Teacher Constructed through Learning Management Systems (Canvas, Schoology, Haiku, D2L, Google Classroom, 3D GameLab, etc.) that allow teachers to customize assignments, assign different due dates, allow for choice, host individual paths (modules), and offer opportunities for badging and game based elements. These tools allow for the most flexibility for a teacher that knows their students well enough to customize based on ability, interest and needs but they are the most time consuming for the teacher. They are not terribly student based unless a teacher builds in the flexibility for a student to make choices about learning paths or content. It’s not impossible to build in, just a lot of work. They do all allow for assessment to be built in that will give students either immediate feedback or robust feedback from peers or teachers.

Teacher Constructed through other digital  tools (Actively Learn, EdPuzzle, OwlEyes, Nearpod, NextLesson, SMART Lab, Kahoot, Desmos, etc.) There are far too many tools in this category to name here. These tools are kind of a hybrid. The structure is there but the content is created, or edited, by the teacher. It allow teachers to create content students can move through at their own pace but also to collect data about student’s knowledge. Teachers can customize with their own questions, insert supporting materials into reading passages or video or engage students in various tasks.These are still very teacher directed tools but could be used to support self paced learning.

Video Based Learning (Lynda, Kyte, AdobeTV, Atomic Learning, YouTube, Learning.com, etc) These tools are generally skill based, online, video based tutorials. You can chose as much or as little as you need to learn, can test out and show mastery, provides choice and ability to customize. For purely individualized learning they are invaluable. Most of us already use YouTube to teach us many things but the rest of  these tools are curated, organized and updated regularly and can be used for students, and teachers, who are ready to learn on their own based on their own passions or interests.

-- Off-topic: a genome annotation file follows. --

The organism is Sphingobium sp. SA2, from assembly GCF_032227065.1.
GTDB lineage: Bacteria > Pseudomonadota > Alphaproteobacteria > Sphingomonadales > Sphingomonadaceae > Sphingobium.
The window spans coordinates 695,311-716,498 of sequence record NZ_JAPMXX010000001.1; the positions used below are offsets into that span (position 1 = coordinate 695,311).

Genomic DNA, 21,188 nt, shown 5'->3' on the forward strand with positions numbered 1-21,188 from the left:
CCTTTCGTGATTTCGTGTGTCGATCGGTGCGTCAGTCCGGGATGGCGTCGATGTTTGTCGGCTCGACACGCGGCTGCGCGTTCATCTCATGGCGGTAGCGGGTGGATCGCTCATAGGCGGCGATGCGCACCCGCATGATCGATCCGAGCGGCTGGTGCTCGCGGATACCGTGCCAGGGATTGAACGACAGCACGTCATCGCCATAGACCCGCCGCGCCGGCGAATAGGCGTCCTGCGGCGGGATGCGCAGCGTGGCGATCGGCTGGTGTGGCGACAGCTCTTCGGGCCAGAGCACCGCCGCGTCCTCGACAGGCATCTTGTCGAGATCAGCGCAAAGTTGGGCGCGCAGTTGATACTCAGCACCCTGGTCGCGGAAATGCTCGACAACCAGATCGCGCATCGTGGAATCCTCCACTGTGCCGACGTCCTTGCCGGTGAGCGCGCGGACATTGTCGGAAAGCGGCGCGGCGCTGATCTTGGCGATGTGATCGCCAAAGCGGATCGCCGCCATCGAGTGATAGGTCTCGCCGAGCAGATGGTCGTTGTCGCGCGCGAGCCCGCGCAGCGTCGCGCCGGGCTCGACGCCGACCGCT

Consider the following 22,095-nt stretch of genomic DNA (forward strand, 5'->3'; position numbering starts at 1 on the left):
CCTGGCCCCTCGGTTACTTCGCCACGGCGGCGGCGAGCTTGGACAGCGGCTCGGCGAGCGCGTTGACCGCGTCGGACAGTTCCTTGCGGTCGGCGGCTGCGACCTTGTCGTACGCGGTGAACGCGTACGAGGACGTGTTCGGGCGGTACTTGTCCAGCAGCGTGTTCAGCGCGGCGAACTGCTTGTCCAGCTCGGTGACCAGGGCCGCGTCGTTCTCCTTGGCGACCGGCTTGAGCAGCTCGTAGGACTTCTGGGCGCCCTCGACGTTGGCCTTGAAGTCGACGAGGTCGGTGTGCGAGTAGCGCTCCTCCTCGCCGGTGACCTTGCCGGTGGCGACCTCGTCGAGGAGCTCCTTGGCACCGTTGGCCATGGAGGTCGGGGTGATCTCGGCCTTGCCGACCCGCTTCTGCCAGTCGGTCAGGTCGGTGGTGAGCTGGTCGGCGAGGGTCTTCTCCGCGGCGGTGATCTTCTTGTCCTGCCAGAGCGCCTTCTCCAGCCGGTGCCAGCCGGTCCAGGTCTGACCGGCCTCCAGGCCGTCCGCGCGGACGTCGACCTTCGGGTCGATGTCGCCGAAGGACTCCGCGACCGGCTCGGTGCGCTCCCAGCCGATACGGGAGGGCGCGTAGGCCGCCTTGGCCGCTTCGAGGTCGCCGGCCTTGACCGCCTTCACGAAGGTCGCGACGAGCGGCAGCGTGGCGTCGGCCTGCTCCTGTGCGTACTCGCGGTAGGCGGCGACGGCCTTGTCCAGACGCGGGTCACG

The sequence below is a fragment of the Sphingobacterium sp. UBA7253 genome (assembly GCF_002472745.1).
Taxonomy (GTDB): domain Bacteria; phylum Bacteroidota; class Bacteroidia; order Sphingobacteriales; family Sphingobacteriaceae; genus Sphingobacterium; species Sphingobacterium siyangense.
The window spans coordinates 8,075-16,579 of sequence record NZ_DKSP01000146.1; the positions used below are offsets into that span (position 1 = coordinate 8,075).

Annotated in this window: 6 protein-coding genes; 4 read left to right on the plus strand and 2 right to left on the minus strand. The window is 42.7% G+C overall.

Adaptive Content Based Learning (Dreambox, TenMarks, RazKids, Khan Academy, iReady, etc.) provide responsive, need based content, pretests, provide tutorials and hints, are algorithmic based and differentiated, provide data tracking, and adjusts to the learner or can be assigned by teacher. It seems to be the fastest growing market in education. The data can be invaluable to a classroom teacher but we can’t rely on these programs to do all the teaching. It should be used to support, individualize and help fill in gaps but not all students will learn well this way and teachers need to continually monitor the student’s growth and be responsive when students are struggling. This kind of learning also needs to be liberally mixed with real, collaborative, hands on projects that allow students to develop deeper learning and transfer their skills. Mixed with reflection and goal setting and regular problem based application they can be useful tools.

The final part of the ISTE Standard 2 “Provide students with multiple and varied formative and summative assessments aligned with content and technology standards, and use resulting data to inform learning and teaching” need to be woven through any kind of learning, differentiated, individualized or personalized. Without data, neither students nor teachers have a way of measuring success or determining growth. It’s vital that ongoing assessment be a part of any learning.

This may have clarified some of the differences between differentiated, individualized and personalized  for me but it may be harder to explain to teachers. Many use tools with students without any real purpose. I’ve seen students on multiplication practice websites long after they’ve mastered the skills either because the teacher doesn’t have a clear idea of the student’s capabilities, because they don’t know what should be next for the student or they haven’t really thought about the purpose of the tool and where it’s appropriateness lies in their instruction. I put together this infographic as a way to start the conversations about the differences but defining the purpose of the tools may be a more challenging conversation.